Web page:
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Was not Abraham our father justified by works when he offered up Isaac his son on the altar? (James 2:21)
James now does something very significant to argue his point about faith and works by stating was not Abraham, our father. James makes his argument from the Old Testament Scriptures, using Abraham, whom the Jews considered the father of their nation and perhaps the most respected man in all Old Testament history. The Jews took pride in their ancestry and could trace their lineage back to Abraham as the Father of the Jewish nation, which is why James says, “Abraham, our father.” The Jewish nation of Israel was God’s chosen people, and that nation stemmed from the seed of Abraham, which God promised would happen.
The Jews highly esteemed their ethnicity and the father of their nation because they were God’s chosen that came through the lineage of Abraham. For this reason, the Jews looked at Abraham as the most prominent figure in their history since he was the father of their nation. Because of this, James would select Abraham to make his point that faith and works must exist together for it to be true saving faith. James purposely used one of the most significant men in Jewish history to make his point. This way, the Jewish audience he was writing to would be more apt to listen and take heed to what he was saying.
Justified by works when he offered up Isaac his son on the altar?
Here James says that Abraham our father was justified by works. However, Paul wrote, “For by works of the law no human being will be justified.” (Rom 3:20) How is it that these two were not contradicting one another? In Romans 4:2-3, Paul writes, “For if Abraham was justified by works, he has something to boast about, but not before God. For what does the Scripture say? ‘Abraham believed God, and it was counted to him as righteousness.’” Paul quotes that same exact verse from Genesis 15:6 that James refers to in verse 23 of chapter 2. This verse that both are using was about Abraham’s faith some 35 years before he ever attempted to offer up his son Isaac. This is the same event that James is referring to here in verse 21 of chapter 22. Thus, how are these two inspired New Testament authors in harmony?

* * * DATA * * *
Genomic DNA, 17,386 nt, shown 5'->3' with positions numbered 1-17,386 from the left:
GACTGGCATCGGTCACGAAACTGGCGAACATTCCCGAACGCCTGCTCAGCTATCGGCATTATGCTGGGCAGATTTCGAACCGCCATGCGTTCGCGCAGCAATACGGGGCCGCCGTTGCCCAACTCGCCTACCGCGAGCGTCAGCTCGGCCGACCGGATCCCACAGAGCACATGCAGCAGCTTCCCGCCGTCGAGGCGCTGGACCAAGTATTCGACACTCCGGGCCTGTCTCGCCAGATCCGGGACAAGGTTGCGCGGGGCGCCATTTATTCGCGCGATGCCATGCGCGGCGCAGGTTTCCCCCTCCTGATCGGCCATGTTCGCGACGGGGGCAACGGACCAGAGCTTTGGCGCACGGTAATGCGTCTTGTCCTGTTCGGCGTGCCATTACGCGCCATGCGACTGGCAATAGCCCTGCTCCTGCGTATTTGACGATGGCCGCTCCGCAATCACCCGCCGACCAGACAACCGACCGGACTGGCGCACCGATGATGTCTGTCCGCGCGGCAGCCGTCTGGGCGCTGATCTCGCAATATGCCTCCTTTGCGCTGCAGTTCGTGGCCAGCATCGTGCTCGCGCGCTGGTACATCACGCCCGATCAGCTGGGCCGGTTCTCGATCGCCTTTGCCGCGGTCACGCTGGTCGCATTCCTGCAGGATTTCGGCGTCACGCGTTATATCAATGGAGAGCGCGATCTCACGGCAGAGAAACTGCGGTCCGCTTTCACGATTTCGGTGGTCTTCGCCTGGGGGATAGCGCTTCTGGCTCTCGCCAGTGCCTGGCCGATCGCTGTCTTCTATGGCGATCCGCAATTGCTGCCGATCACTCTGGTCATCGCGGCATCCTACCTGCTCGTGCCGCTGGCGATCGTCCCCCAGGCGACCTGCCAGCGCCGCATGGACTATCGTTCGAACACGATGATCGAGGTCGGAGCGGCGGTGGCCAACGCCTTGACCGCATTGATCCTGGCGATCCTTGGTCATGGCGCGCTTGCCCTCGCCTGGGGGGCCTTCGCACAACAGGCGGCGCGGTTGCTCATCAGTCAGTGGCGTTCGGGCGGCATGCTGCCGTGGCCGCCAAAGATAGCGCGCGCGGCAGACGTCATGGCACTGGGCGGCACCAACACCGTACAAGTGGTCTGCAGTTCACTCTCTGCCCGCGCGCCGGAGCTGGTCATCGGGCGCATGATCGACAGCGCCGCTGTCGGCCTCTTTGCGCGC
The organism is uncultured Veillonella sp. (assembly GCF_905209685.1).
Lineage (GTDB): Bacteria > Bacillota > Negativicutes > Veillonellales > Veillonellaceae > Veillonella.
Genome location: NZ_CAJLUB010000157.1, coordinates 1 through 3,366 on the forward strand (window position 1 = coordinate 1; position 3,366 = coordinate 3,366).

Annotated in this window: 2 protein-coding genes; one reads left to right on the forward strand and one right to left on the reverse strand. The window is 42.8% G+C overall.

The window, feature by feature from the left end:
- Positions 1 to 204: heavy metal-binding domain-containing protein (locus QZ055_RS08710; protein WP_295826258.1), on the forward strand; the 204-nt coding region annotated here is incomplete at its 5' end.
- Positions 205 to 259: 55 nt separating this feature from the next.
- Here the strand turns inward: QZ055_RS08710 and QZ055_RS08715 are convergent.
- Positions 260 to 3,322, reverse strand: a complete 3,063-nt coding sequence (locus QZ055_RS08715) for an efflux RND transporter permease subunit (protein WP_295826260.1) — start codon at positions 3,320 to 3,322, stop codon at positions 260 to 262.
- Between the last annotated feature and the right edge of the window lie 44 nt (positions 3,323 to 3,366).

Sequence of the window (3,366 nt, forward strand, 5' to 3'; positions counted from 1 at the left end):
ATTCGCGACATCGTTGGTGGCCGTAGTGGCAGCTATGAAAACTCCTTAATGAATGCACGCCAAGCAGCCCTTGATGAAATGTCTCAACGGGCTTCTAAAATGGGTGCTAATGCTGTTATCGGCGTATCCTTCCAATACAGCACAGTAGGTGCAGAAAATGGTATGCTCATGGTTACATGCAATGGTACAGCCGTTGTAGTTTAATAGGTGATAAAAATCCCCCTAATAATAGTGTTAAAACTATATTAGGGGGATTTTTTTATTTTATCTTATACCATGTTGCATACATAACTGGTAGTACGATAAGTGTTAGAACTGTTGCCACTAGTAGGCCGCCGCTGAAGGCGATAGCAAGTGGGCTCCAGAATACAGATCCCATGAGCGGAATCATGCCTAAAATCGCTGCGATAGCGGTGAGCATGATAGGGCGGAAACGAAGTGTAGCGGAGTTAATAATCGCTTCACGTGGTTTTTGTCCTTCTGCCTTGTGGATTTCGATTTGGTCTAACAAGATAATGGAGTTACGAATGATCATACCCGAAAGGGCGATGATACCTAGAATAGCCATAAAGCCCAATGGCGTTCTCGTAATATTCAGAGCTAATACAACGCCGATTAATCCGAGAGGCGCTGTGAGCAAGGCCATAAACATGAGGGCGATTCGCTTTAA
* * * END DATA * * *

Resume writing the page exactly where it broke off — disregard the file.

Therefore, how is it that James can say that Abraham was justified by works? If we look at the context of Genesis 15:1-6, we find that Abraham was declared righteous because he trusted in God’s promise to make his offspring number like the stars of the heavens, even though Sarah was decades past being able to have a child. Abraham’s actions confirmed what God already knew was true of him. By Abraham’s act, he proved, verified, demonstrated beyond question that his faith in God for decades had been and was still real, i.e., genuine. Abraham evidenced that he had a living faith, not a dead one. It was not Abraham’s works in and of themselves that made Abraham righteous, but rather his works were a result of his genuine faith, which God confirmed by declaring him righteous by way of this pronouncement or verdict.
 Was God tempting or testing Abraham? God does not tempt us, but he does allow us to go through temptations. As we know from Abraham, God can test us, but never tempt us with sin … The Greek word (Peirazo) can be rendered either as ‘tempted’ or ‘tested,’ and it is the context that determines which word should be chosen. In the case of Satan with Jesus in the wilderness, it should be rendered ‘tempt.’ However, in reference to God, in some very limited cases in history, he has put some to the test, i.e., Abraham, even his Son.” – Hebrews 2:18.